2:33 hiredman: http://github.com/zitterbewegung/blank-appengine-clj

2:33 looks good but I have no experience with it

2:34 zab: nice thanks!

2:34 hiredman: I have http://github.com/hiredman/appengine-helper but I am not regularly working on it, and it is slowly bitrotting

2:35 there are some nice blog posts around

2:35 zab: yeah i've read most of them i think. they are all pretty old though.

2:37 hiredman: appengine-clj was junk last time I looked at it, which was many moons ago

2:37 I really like google's datastore

2:37 maps well to storing maps

2:39 I did two apps on appengine, really small facebook apps (maybe five users tops)

2:39 mostly just for my personal use

2:40 zab: ive built a couple of python GAE apps. i really like the model and pricing structure.

2:40 and i want to pick up a new language, and clojure looks really interesting.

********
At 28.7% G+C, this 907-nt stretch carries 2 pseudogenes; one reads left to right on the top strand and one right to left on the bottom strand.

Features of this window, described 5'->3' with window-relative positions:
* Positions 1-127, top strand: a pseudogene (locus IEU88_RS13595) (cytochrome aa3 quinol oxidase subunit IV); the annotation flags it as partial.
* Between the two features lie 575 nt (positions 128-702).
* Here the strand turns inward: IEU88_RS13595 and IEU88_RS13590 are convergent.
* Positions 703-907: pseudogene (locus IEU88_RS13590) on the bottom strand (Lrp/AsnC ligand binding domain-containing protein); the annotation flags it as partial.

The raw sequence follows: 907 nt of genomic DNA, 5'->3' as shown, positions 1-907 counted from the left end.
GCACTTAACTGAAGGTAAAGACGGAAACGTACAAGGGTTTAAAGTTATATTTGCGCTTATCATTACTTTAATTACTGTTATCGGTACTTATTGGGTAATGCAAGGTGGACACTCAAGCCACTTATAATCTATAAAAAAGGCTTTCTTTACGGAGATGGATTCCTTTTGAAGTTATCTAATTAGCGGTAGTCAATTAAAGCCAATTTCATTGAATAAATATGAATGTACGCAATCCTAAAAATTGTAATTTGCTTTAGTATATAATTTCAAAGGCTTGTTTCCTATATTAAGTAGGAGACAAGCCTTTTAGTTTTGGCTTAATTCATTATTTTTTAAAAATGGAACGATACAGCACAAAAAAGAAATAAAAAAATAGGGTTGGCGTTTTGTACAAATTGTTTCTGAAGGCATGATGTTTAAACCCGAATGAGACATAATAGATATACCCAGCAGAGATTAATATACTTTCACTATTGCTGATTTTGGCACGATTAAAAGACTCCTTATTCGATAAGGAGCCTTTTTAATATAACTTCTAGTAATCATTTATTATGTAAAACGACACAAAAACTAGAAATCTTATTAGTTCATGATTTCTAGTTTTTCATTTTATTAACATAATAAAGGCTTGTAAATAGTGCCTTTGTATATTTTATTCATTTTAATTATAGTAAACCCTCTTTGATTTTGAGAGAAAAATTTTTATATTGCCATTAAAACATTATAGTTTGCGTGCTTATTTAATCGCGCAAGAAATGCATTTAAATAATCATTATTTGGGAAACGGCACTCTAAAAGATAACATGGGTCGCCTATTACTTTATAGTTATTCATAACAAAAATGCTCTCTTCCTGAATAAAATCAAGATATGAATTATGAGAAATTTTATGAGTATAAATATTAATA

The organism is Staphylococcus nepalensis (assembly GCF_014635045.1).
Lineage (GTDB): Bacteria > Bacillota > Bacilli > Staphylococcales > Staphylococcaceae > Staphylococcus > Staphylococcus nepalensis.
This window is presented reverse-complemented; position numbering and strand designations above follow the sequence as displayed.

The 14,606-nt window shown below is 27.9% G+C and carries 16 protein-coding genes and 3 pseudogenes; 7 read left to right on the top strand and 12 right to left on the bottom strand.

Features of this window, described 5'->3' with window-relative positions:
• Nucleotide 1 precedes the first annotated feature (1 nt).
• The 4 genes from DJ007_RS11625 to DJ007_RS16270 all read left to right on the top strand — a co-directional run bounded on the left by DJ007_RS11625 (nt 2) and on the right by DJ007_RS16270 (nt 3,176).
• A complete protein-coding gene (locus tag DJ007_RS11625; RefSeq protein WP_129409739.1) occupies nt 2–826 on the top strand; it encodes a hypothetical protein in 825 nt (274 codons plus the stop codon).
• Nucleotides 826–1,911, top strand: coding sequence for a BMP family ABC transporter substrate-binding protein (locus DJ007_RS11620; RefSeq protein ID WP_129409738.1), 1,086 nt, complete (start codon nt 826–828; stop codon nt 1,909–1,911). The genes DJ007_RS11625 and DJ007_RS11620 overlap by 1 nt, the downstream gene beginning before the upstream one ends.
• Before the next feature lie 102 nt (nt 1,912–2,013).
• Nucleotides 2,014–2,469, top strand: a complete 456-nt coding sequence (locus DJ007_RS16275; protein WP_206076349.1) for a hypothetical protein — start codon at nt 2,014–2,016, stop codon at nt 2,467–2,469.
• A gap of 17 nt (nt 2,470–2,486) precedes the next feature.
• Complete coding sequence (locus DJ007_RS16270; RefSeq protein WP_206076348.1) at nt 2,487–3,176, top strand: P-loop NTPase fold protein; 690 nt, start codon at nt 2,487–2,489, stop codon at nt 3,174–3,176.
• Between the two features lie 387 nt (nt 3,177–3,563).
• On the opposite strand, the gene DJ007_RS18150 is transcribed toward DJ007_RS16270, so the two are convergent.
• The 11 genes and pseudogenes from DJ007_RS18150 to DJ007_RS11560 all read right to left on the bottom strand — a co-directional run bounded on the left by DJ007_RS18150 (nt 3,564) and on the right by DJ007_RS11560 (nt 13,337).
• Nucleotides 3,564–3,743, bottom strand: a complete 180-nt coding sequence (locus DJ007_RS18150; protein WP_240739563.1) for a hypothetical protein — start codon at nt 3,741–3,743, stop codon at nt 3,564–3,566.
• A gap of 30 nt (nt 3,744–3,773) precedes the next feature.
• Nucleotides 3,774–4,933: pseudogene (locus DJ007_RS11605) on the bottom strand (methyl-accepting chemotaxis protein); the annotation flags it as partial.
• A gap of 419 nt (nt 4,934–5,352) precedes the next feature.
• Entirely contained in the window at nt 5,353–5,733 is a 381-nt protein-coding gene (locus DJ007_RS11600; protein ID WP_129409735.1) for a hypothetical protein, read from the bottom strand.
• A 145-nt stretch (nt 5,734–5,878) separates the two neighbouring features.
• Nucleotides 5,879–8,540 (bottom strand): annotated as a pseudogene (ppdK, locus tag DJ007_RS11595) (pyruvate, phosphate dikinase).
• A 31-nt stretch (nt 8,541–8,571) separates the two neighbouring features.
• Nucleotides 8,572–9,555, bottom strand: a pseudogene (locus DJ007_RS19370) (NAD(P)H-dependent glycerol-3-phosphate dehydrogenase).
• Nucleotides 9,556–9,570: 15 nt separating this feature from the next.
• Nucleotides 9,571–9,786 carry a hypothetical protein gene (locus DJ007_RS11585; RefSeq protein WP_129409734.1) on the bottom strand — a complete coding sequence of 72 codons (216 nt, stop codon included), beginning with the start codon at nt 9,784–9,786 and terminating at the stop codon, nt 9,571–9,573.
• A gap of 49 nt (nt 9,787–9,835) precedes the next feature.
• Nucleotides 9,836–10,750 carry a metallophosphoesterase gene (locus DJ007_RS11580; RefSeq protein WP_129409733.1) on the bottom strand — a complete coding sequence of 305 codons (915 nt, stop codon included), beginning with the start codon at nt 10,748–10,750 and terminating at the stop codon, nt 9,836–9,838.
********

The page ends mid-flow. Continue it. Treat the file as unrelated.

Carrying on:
2:40 ive never really dug into a lisp before.

2:41 hiredman: running clojure on the appengine does mean you have to monkey around with AOT compilation

2:42 at least for the servlet file

2:43 the gen-class stuff can be painful to work with

2:43 zab: is this in the clojure documentation, or is this JVM stuff? (like I said, new to JVM)

2:44 hiredman: it is under compilation

2:45 the java appengine follows some java webapp spec "servlets" so you need to generate a class with a stable name that the servlet stuff can talk to

3:52 Lewisham: hi all, Clojure newbie here. I'm trying to do a simple recursive movement through a list, and it's not going well :) I keep getting an NPE thrown out, and I'm not sure what I'm doing wrong. It's very basic! http://pastie.org/812186

3:52 I'm also not sure if I'm doing things the Clojure way

3:52 so any help would be appreciated

3:53 hiredman: you have an extra pair of parens

3:53 Lewisham: I do? I thought they all matched up :/

3:54 hiredman: yes

3:55 a form like (a b) is function application

3:55 you have ((println ...) ...)

3:56 Lewisham: oh, I see

3:56 I didn't need to wrap the second clause in parens

3:56 d'oh

3:57 hiredman: if takes two forms

3:58 http://clojure.org/special_forms#toc12

3:59 ,(reduce (comp inc first list) 0 '("one" "two" "three"))

3:59 clojurebot: 3

4:00 hiredman: ,(count '("one" "two" "three"))

4:00 clojurebot: 3

4:00 Intertricity: How close is ClojureCLR to binary?